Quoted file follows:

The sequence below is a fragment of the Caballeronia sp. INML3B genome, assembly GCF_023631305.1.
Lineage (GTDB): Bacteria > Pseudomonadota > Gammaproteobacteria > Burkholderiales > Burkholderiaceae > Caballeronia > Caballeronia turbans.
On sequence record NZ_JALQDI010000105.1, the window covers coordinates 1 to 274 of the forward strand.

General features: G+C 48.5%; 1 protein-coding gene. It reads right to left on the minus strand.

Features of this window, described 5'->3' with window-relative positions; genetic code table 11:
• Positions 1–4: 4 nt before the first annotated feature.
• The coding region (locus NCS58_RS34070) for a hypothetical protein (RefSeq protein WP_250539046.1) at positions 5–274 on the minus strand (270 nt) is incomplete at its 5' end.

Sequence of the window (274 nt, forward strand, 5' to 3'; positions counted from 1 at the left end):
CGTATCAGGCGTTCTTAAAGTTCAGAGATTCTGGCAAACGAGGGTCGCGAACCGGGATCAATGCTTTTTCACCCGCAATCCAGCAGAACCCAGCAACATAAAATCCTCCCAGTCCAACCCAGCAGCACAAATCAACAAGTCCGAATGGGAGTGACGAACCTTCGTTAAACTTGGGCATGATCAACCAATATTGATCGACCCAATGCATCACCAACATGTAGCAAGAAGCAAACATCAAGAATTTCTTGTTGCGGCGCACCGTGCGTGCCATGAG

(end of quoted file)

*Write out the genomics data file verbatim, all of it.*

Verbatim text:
The sequence below is a fragment of the Caballeronia sp. INML3B genome, assembly GCF_023631305.1.
Lineage (GTDB): Bacteria > Pseudomonadota > Gammaproteobacteria > Burkholderiales > Burkholderiaceae > Caballeronia > Caballeronia turbans.
On sequence record NZ_JALQDI010000105.1, the window covers coordinates 1 to 274 of the forward strand.

General features: G+C 48.5%; 1 protein-coding gene. It reads right to left on the minus strand.

Features of this window, described 5'->3' with window-relative positions; genetic code table 11:
• Positions 1–4: 4 nt before the first annotated feature.
• The coding region (locus NCS58_RS34070) for a hypothetical protein (RefSeq protein WP_250539046.1) at positions 5–274 on the minus strand (270 nt) is incomplete at its 5' end.

Sequence of the window (274 nt, forward strand, 5' to 3'; positions counted from 1 at the left end):
CGTATCAGGCGTTCTTAAAGTTCAGAGATTCTGGCAAACGAGGGTCGCGAACCGGGATCAATGCTTTTTCACCCGCAATCCAGCAGAACCCAGCAACATAAAATCCTCCCAGTCCAACCCAGCAGCACAAATCAACAAGTCCGAATGGGAGTGACGAACCTTCGTTAAACTTGGGCATGATCAACCAATATTGATCGACCCAATGCATCACCAACATGTAGCAAGAAGCAAACATCAAGAATTTCTTGTTGCGGCGCACCGTGCGTGCCATGAG